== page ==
For touring/expedition kayaks? Benefits/Negatives of various techniques on different boats?
The One That Consistently Gets You Up…
agree with sing but…
in the spirit of the original poster's question...
My favorite rolls are the storm roll, the slash roll, and the playboating backdeck roll. They all work in nearly any sort of kayak and are all extremely effective in rougher conditions. Of these three, the storm roll is by far the toughest to master but the most rewarding in my opinion.
Oh and as for my favorite roll to mess around with in sea kayaks... it's probably the under the hull sculling roll since I struggled with it for so long. It's a silly roll with no real practical application but it's a lot of fun. :)
one trick pony
backdeck roll, the only roll I’ve got
(although sometimes it morphs into a C-to-C)
Perfect the roll that works for you in real conditions . Then, PRACTICE! Vaughn Fulton
works every time
The Devil is in the Details …
Yes once you know how this is true…
The path to enlightenment can be long and arduous
for those of us who are klutzes.
Yet the action is so simple, once you know how.
For me the bad detail was rolling the boat during the sweep as suggested by “the Kayak Roll Video”, with some hull shapes this kills the roll. Secret was learning to time the hip snap for being set up perfectly.
Something I found useful was Eric Jackson’s Rolling and Bracing video where he works on rolling no matter where the paddle is in the water.
GP: Eskimo roll.
Euro: Sweep to C.
Reason: For me, they’re easy and very robust. I think a main factor is that I have a lot of flexibility side to side and back. Not so much forward.
I would hazard you (and most long boaters) are not doing a backdeck roll (low brace reverse roll). Backdeck roll is more the province of playboaters. You are probably doing a layback roll. Greenland technique some folks would use extended paddle reverse sweep (low brace). Some folks using a Euro may resort to a reverse sweep to C2C (high brace). But I rarely see anyone doing that roll outside of practice.
paddle up beside …
… then point to the opposite shore and say, “Oh my goodness, I’ve never actually seen one of those in the wild, ever.”
Then I quickly use my paddle to push them over at the shoulders.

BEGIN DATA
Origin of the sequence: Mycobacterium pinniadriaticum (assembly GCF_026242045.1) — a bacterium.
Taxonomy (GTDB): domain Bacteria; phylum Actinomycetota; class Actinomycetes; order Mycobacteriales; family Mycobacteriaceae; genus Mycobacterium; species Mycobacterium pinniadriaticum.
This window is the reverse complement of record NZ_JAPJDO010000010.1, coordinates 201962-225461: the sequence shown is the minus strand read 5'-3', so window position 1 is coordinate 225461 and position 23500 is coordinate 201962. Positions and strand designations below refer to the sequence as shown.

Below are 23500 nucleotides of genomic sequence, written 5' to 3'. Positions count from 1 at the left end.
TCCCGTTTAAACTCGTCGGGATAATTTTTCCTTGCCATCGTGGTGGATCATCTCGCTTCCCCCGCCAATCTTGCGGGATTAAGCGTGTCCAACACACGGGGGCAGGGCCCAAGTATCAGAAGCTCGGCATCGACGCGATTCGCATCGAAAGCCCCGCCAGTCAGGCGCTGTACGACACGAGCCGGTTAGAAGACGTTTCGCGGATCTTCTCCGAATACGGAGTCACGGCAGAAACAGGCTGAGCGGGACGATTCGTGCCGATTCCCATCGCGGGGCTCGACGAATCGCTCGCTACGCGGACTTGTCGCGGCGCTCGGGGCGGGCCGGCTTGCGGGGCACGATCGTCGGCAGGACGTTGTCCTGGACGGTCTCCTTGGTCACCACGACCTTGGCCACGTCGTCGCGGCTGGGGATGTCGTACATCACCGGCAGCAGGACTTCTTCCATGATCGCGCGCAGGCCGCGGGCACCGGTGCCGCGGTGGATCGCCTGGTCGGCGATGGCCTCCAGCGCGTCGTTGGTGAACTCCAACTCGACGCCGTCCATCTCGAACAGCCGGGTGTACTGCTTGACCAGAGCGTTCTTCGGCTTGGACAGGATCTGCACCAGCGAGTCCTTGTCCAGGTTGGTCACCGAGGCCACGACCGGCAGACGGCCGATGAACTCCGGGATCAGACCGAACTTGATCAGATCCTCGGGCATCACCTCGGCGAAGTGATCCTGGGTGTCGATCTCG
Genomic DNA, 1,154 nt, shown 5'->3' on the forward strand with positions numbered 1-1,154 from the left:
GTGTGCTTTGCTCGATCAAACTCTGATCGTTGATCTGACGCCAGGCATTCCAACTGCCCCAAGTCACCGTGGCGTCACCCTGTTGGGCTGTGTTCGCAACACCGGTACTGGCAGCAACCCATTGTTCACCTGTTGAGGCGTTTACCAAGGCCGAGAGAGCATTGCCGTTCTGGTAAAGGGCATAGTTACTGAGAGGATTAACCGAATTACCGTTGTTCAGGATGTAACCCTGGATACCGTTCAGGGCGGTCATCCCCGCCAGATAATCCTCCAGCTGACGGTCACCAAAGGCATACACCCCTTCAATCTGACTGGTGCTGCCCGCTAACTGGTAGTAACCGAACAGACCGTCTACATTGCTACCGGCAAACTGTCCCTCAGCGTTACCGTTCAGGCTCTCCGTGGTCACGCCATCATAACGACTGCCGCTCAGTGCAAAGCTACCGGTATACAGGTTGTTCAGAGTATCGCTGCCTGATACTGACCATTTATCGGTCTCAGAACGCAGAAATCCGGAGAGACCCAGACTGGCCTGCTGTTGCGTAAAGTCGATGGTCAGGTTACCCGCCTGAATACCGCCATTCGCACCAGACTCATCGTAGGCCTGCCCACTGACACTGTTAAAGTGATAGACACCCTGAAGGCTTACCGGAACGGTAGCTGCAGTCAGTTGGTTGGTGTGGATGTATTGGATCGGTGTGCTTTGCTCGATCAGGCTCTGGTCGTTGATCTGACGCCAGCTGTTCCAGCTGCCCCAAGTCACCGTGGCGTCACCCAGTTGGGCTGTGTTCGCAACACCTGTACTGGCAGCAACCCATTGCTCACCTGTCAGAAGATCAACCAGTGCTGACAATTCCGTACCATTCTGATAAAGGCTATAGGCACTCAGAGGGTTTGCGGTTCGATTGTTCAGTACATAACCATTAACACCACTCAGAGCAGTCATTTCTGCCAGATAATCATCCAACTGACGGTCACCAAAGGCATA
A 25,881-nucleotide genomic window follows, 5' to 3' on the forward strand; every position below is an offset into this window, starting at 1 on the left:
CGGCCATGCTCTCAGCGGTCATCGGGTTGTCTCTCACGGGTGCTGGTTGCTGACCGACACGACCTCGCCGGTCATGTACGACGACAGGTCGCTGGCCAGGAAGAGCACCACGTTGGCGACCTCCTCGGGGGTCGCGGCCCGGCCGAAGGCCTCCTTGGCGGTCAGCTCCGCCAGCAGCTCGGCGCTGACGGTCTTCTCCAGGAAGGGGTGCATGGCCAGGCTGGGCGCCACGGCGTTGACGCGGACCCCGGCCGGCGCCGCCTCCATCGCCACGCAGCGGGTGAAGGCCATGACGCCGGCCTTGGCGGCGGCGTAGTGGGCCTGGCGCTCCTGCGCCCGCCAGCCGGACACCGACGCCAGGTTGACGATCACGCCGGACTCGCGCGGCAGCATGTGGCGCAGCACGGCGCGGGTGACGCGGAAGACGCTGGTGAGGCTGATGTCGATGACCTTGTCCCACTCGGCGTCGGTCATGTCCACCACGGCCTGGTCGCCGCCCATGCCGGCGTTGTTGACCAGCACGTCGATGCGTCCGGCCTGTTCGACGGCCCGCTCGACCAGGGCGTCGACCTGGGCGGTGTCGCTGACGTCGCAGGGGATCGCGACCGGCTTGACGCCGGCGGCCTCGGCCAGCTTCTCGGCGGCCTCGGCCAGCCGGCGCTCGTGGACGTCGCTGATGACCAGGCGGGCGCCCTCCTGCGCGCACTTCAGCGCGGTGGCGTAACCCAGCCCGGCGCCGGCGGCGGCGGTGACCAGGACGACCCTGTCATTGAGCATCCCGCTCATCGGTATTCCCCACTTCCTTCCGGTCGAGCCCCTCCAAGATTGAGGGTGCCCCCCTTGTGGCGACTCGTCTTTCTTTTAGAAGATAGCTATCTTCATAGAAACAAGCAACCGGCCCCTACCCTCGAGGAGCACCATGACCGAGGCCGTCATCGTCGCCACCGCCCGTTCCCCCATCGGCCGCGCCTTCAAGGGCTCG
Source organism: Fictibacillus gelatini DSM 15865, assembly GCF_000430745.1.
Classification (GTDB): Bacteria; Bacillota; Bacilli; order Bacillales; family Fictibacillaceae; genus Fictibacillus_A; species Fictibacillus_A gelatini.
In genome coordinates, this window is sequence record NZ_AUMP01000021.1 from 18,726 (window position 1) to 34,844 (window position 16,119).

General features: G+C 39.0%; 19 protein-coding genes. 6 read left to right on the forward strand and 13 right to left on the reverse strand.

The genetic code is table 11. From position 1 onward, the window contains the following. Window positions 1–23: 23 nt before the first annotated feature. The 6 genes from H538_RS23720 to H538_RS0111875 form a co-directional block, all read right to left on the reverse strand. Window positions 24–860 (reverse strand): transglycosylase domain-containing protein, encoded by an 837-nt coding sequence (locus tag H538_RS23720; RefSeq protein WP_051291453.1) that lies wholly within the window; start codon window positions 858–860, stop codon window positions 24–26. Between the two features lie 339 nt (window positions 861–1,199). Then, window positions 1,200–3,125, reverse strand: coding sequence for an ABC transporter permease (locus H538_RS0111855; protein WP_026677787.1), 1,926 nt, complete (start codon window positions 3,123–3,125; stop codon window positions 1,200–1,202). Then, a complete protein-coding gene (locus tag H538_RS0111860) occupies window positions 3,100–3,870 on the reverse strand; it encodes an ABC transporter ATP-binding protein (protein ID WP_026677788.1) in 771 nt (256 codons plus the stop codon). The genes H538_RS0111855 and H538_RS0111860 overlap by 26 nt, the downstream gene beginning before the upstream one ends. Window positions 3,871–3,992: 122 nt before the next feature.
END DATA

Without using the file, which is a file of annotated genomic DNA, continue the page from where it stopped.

If the water's cold I roll up FAST.
If the water's warm I roll up slow.
I calls 'em my fast roll and my slow roll.
Thank you flatpick and sing
no one cares what roll you do, …as long as you do it! No one likes to miss a wave cuz they have to help a swimmer. You do it, but it sucks.
My favorite is the half roll. Actually sometimes it morphs into the 3/4 roll. Here’s how you do it. Capsize on either side. This is a true ambidextrous roll! Hold your breath. When you run out of air, just wet exit. If you’re really ambitious and physically fit and limber as I am you could try the 3/4 roll. Before running out of air try and twist up toward either side and either sweep your paddle outward from the boat or use your hands if you’ve lost your paddle. You should come close to the 3/4 mark. Again when air runs out just wet exit. Good luck! When was the last time you needed to learn something difficult and you were already half way there or in my advanced case three quarters of the way?
Little Debbie Swiss Rolls
are he best…
the left handed one
how do those rolls help in combat?
How does any method of rolling help in combat?
Seriously now. Eric Jackson teaches “lean back… keep your head back.” That works well for me. Much better than “keep your head down.”
a ‘combat roll’ is a roll that works well in conditions when needed.
NOT a ‘hey watch…I can roll’ roll where you:
- put on your nose plug
- set up on your good (or only) side
- take a deep breath
- check your set up position
- look at your audience to make sure they’re watching
6.let out the breath and take another
- check your set up AGAIN…adjusting grip
- and finally, in slow motion tip over and roll.
steve (been teaching rolls for over 20 years)
i like to point at someone and say “you’ve got a hole in your drytop under your arm!”, and when they lift up their arm to look, i push 'em over